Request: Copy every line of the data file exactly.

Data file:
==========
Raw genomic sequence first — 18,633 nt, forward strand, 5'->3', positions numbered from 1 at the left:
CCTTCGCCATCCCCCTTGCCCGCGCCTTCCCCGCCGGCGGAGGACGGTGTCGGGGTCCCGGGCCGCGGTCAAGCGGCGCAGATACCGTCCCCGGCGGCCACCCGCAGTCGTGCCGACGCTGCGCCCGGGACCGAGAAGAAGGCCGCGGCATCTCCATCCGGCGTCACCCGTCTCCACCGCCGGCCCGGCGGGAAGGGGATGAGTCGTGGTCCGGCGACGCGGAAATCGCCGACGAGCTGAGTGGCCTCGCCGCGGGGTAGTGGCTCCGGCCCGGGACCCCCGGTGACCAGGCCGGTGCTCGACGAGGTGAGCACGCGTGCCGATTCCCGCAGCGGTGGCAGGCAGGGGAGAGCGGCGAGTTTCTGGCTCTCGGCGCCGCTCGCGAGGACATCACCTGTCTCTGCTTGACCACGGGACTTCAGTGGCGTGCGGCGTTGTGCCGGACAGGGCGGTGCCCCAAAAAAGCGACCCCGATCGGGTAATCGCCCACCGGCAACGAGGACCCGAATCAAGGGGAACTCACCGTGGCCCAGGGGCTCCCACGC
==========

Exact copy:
Raw genomic sequence first — 18,633 nt, forward strand, 5'->3', positions numbered from 1 at the left:
CCTTCGCCATCCCCCTTGCCCGCGCCTTCCCCGCCGGCGGAGGACGGTGTCGGGGTCCCGGGCCGCGGTCAAGCGGCGCAGATACCGTCCCCGGCGGCCACCCGCAGTCGTGCCGACGCTGCGCCCGGGACCGAGAAGAAGGCCGCGGCATCTCCATCCGGCGTCACCCGTCTCCACCGCCGGCCCGGCGGGAAGGGGATGAGTCGTGGTCCGGCGACGCGGAAATCGCCGACGAGCTGAGTGGCCTCGCCGCGGGGTAGTGGCTCCGGCCCGGGACCCCCGGTGACCAGGCCGGTGCTCGACGAGGTGAGCACGCGTGCCGATTCCCGCAGCGGTGGCAGGCAGGGGAGAGCGGCGAGTTTCTGGCTCTCGGCGCCGCTCGCGAGGACATCACCTGTCTCTGCTTGACCACGGGACTTCAGTGGCGTGCGGCGTTGTGCCGGACAGGGCGGTGCCCCAAAAAAGCGACCCCGATCGGGTAATCGCCCACCGGCAACGAGGACCCGAATCAAGGGGAACTCACCGTGGCCCAGGGGCTCCCACGC